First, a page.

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Content management, collaboration grapple with consumerization of IT

By Adam Riglian, News Writer

The consumerization of IT battle is playing out across the enterprise and content management and social collaboration software are two of the biggest fronts.

While IT can turn to a wide array of enterprise-ready social collaboration

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software like SharePoint, Igloo, OpenText and Huddle, that hasn’t stopped employees at companies large and small from bringing their consumer applications into their workplace.

“This trend is probably not so much of a new trend as it is one that is manifesting itself in a different way,” said Shawn Shell, principal consultant at Chicago-based Consejo Incorporated. “It’s not to suggest that these tools don’t have a purpose or that there isn’t a set of needs that would require SharePoint or Igloo or Open Office or Hyper Office. But there are some firms like Google or Microsoft that are providing a base level of functionalities that are simply good enough.  And good enough is resonating.”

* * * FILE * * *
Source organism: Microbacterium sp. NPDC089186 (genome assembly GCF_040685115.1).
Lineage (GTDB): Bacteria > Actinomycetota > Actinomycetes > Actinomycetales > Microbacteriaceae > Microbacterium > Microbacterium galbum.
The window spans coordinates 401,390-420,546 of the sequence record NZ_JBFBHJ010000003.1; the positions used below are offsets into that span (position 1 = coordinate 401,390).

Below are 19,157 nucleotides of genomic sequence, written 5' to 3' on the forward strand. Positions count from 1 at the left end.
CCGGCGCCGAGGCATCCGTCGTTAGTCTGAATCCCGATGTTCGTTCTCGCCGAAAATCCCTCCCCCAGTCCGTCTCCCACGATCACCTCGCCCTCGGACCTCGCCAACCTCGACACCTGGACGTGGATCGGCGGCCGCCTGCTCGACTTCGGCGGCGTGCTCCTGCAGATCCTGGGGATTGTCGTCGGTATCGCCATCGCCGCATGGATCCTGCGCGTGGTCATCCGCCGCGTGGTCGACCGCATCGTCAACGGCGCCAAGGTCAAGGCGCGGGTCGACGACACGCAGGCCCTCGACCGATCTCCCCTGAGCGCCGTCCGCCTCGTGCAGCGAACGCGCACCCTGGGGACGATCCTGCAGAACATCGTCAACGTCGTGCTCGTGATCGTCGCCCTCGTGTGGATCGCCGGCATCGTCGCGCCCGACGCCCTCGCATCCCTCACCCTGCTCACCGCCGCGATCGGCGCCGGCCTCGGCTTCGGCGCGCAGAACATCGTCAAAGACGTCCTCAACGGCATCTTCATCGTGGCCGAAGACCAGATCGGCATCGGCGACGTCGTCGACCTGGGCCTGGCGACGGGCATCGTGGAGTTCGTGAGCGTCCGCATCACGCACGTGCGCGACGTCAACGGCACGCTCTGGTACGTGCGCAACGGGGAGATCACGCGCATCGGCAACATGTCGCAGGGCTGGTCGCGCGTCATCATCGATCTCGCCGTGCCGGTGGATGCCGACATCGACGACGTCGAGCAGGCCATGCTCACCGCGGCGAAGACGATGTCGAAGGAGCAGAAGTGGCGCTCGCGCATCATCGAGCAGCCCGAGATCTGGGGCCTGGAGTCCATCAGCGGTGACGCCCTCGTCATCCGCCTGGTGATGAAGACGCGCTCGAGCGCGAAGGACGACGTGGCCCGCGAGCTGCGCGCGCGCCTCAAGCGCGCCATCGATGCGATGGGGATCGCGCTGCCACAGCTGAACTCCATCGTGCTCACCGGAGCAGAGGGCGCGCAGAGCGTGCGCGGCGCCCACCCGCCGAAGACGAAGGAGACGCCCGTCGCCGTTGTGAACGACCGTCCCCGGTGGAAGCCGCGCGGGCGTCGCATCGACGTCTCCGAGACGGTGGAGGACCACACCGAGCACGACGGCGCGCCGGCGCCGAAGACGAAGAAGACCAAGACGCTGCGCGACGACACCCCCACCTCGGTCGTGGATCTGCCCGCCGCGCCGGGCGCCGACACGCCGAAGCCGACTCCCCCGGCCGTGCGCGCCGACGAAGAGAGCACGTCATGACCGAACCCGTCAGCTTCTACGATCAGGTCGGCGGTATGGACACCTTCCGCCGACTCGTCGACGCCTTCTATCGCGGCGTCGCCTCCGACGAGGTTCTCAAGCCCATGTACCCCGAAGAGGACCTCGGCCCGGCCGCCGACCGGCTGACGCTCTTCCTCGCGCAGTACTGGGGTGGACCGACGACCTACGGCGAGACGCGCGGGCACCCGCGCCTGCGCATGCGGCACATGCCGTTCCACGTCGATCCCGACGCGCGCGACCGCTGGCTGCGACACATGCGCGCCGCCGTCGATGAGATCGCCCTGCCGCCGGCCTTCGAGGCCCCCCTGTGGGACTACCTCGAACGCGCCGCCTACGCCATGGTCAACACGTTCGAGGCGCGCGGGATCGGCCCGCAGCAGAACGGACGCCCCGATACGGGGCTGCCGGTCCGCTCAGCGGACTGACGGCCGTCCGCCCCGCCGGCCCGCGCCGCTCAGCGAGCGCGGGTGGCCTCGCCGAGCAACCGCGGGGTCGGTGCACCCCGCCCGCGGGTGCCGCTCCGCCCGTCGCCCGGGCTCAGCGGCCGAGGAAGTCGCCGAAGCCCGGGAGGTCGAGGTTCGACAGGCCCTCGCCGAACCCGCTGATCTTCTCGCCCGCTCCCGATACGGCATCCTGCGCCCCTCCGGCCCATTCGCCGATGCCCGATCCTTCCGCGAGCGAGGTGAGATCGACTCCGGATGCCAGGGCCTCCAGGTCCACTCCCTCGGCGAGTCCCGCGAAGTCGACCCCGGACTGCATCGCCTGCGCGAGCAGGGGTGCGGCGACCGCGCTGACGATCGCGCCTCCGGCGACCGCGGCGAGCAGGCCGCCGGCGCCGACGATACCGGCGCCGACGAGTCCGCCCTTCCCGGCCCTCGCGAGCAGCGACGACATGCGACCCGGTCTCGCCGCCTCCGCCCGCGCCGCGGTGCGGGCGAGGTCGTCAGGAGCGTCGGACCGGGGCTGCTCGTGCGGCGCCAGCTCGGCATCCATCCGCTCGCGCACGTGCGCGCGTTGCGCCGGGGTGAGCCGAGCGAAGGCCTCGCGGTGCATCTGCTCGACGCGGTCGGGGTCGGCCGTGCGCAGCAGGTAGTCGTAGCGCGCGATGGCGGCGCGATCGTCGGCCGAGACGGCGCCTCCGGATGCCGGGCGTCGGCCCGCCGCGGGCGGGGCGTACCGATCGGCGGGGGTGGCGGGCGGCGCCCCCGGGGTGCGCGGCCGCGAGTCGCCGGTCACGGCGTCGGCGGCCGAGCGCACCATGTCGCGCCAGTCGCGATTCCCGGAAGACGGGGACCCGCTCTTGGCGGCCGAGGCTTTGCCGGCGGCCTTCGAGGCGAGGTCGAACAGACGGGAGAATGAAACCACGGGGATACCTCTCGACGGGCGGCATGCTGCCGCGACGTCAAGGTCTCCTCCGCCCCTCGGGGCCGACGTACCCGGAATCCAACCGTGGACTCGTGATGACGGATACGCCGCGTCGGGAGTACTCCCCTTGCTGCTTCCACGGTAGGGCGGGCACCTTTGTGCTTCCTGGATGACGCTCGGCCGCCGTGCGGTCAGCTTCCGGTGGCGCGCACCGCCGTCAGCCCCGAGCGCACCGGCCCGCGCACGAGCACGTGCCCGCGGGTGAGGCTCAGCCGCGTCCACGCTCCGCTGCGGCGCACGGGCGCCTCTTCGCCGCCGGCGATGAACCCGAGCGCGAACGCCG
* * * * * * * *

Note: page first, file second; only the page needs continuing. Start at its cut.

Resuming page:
Shell believes that the problem of employees using outside, consumer-focused tools at work is not the fault of the vendors that offer “enterprise tools,” but on the enterprise itself for not matching tools to tasks.

“From my perspective, I still think there is a usability problem at the enterprise,” Shell said. “They are so systematic, so methodical and so rigid that they see tools from the tool-sense alone, but don’t make a good [case] to match the tool to the task.”